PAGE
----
Creative Isolation: How an advertising executive wrote a novel and then worked in a warehouse

Chris Pash
By Chris Pash | 11 May 2020

Aaron Hackett, formerly director of performance at Wavemaker Melbourne, was made redundant just before lockdowns began in March.

The now temporary warehouse assistant has written about the experience in an article for AdNews.

He loved the work -- ensuring the best results from ad spend on Google and Facebook -- and people at Wavemaker.

But he was determined to make the best of his situation. He did, finishing an 80,000 novel called The Amber Table, a science fiction/crime story he had been working on for some time.

The book is about a man who when scuba diving touches a glowing rock and it gives him a massive shock. He now has a numbness which grows into pain and, when he touches someone, this pain transfers to that person and kills them.

He then learns that the pain keeps returning and to survive he needs to transfer that to someone else -- and kill them -- to survive.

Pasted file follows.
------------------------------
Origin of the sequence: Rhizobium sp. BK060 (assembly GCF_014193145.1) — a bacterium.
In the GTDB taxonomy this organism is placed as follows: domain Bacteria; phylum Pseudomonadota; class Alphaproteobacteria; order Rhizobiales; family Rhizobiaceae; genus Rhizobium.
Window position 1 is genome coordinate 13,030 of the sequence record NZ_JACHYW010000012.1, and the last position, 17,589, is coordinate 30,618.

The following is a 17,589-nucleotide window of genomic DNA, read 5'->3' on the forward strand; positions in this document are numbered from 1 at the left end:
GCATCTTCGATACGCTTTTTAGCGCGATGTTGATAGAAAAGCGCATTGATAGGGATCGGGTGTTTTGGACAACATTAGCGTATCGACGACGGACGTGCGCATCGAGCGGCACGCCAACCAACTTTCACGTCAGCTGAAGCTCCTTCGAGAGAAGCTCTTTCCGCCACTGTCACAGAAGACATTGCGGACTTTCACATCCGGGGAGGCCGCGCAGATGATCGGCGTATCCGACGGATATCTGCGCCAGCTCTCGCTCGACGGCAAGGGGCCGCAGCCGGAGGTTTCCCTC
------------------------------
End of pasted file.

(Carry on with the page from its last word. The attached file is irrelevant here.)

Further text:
“I finished the novel and I got so bored with being at home I needed to do something else,” he told AdNews from his Melbourne home he shares with his wife and one-year-old son.

But the job market disappeared along with the economic infection from the pandemic.

“There's nothing,” he says. “It's dead out there. It’s one of those things. You just have to keep picking yourself up and chatting to people.”

Through his wife, who works at Baby Bunting, he got work in a warehouse getting ready orders that are made online.

He writes: “I’m glad to have had the opportunity to be Essential even if it was just for a fleeting moment, and not just buying ads and helping companies grow their bottom lines. This has given me a new-found appreciation for workers on the front-lines, Well done to all.”



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